Three Character Classic of New Learning
Rewritings of the Three Character Classic often make use of its obvious didactic tone. Yet, by inscribing themselves in the authoritative format and filling it with entirely new content, they also change and sometimes subvert its message (exchanging Christian for Confucian values, for example). This is true for the illustrated Three Character Classic of New Learning (新学三字经 Xinxue Sanzijing) by Yu Yue 俞樾 (1821-1906), which appeared in 1902 (XXSZJ 1902). In terms of illustrations, it keeps to a long-familiar orthodox iconography. Few images are strikingly “new”: a world map on the first page (T1a), a globe and setting sun (4a), a thermometer (7b), clock (14a), the flags (19a ff.), the particular depiction of the sea (T29a), a silk factory (32a), a building (33b), the zoo (34a). The reader is presented with rather familiar imagery such as the allegorical depiction of a planet (2a), typically Chinese architectural features (13b, 14a, 22a ff., 30b ff., also see ill. 3.2) and landscapes with their peculiar conic mountain shapes (13a, 27a ff.), their stylized bamboo, stones, and plants (24a, 26b, 6a, 12a), and their small lonely figures (2b, 25b, 25b, 39b) on minute little boats (3a).
And yet, this is a very new Three Character Classic much different from its original. It offers information rather than instruction, and from the complicated nature of the characters used here, it is clear that this is information not for the beginner but rather for the advanced student. This Three Character Classic of New Learning, then, is a handbook of scientific knowledge and lacks completely the moral exhortatory element prevalent in all of the other variants discussed above. The only reference to the Confucian prototype in this version is the very rough correspondence between the contents and the general knowledge section in the original (lines 49-106). The Three Character Classic of New Learning leaves out, however, all references to the roles and relations between humans, a section which reflects most clearly the (Neo-)Confucian worldview presented in the original. It also does not mention plants and animals as they appear in the original. Instead, it begins with thoughts on the structure of the world and the universe, the seasons and time, the five elements, and the directions. It contains a geographical description of China and the world, introduces different geographical terms, from country to province to city to hamlet, and their architectural styles, then turns to rivers, deserts, and mountains. Not unlike the general knowledge section in the original Three Character Classic, the three character phrases here are simply lined up like lists, with no effort to form a coherent or logical narrative.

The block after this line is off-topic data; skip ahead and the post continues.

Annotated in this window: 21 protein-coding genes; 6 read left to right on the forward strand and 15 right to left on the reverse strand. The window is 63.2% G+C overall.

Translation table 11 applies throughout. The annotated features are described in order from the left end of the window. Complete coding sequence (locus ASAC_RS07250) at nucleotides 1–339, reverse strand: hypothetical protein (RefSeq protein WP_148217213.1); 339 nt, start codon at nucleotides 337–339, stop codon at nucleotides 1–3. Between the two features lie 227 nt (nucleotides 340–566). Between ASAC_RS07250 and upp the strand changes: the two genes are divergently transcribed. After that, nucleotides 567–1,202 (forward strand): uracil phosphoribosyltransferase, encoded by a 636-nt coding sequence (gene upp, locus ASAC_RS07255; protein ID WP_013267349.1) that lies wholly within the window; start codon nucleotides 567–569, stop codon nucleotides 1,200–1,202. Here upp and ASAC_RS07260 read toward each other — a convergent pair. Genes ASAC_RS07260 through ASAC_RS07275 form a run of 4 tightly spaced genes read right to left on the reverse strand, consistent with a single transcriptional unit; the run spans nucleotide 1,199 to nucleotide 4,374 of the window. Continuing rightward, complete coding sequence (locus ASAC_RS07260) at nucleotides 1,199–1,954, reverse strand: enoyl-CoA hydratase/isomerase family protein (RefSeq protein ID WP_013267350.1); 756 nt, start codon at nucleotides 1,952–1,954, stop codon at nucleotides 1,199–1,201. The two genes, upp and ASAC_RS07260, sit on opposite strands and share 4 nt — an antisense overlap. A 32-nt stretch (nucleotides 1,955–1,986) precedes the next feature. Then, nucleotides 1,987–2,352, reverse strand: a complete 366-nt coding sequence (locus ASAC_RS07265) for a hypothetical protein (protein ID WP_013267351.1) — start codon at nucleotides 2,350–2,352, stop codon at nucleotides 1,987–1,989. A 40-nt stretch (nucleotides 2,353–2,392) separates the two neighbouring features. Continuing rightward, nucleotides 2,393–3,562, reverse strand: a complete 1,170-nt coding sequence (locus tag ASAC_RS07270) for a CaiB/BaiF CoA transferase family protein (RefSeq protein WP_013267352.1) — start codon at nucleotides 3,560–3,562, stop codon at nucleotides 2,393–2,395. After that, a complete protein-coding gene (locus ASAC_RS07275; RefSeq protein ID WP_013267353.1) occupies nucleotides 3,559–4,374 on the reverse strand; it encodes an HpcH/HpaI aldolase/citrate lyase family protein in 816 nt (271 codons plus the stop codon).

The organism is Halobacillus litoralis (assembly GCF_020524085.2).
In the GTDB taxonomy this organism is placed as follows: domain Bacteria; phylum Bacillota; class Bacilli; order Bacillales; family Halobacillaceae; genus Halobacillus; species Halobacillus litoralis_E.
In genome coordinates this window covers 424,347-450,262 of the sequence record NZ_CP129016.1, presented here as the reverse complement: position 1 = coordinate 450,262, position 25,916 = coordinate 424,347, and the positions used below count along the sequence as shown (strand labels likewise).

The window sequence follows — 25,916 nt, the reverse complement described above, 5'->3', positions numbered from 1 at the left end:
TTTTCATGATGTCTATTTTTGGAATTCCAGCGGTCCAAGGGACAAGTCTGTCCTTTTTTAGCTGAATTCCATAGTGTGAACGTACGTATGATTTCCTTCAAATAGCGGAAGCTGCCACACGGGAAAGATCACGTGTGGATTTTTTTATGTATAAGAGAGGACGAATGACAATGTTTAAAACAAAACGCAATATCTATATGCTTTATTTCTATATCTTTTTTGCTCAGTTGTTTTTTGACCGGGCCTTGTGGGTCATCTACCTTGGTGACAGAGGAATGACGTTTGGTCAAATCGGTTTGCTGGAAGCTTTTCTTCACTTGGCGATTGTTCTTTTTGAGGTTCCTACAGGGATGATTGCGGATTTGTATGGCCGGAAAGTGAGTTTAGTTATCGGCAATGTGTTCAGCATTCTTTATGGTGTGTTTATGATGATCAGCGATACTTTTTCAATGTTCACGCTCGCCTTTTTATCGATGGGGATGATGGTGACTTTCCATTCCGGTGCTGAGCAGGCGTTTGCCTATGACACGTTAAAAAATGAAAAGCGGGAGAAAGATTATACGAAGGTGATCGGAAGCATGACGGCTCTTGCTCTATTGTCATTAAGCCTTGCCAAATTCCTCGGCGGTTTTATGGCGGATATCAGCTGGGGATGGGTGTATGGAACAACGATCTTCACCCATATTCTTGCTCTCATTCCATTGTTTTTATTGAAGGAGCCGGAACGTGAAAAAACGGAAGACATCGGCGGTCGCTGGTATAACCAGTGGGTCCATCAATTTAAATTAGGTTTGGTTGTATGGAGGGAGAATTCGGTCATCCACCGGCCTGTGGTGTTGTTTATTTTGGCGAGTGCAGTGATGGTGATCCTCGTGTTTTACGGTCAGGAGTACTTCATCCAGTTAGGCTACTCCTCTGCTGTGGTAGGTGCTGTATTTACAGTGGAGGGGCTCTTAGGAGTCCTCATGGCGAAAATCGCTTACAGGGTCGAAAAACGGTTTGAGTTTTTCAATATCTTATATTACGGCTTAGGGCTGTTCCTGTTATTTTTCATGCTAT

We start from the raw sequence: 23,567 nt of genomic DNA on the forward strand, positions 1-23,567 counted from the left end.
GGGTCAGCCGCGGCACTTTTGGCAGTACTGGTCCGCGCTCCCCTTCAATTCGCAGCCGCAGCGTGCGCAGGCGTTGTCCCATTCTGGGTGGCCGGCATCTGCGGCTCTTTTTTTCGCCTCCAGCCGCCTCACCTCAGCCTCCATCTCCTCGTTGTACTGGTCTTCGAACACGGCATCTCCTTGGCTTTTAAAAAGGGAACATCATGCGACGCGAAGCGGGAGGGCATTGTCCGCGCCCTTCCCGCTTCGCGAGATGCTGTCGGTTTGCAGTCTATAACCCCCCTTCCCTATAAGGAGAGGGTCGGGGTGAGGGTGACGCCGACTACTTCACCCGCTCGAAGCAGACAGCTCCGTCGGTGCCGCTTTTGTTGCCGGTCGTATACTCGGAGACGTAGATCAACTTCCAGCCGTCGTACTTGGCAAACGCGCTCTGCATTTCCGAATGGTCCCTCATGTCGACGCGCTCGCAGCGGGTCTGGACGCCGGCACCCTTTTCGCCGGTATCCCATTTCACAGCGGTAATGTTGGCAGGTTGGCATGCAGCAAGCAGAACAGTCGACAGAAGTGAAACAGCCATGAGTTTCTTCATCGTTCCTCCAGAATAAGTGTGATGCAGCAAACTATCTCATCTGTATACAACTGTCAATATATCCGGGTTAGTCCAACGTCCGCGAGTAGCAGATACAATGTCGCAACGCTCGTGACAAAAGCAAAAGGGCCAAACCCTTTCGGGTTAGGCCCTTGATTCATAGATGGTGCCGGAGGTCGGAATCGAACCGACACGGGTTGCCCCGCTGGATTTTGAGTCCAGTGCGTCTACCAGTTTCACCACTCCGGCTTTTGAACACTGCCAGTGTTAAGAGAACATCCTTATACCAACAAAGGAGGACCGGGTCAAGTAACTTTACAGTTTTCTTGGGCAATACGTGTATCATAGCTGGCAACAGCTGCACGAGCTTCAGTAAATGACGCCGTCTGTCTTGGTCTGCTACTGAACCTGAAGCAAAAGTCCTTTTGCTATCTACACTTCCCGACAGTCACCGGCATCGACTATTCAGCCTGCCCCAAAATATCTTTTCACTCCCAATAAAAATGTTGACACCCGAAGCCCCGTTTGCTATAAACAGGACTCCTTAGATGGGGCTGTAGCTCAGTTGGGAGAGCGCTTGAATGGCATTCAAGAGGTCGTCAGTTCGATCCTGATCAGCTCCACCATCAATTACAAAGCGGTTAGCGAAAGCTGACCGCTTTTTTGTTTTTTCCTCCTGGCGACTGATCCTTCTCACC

Although there is no explicit moral message propagated in the text, this Three Character Classic of New Learning, too, can be read as a countertext to the original. It offers no human exemplars. It does not emphasize the all-important study of history and human relations so clearly emphasized in the original. It does not ruminate on the sages of Chinese antiquity. Instead, it provides “objective,” “scientific,” and “technological” facts from the world at large. Thus, it looks towards the future rather than ruminating the past. Perhaps even more radically than other parodies, this Three Character Classic of New Learning offers a new view of the world, one that is indifferent to Confucian morality.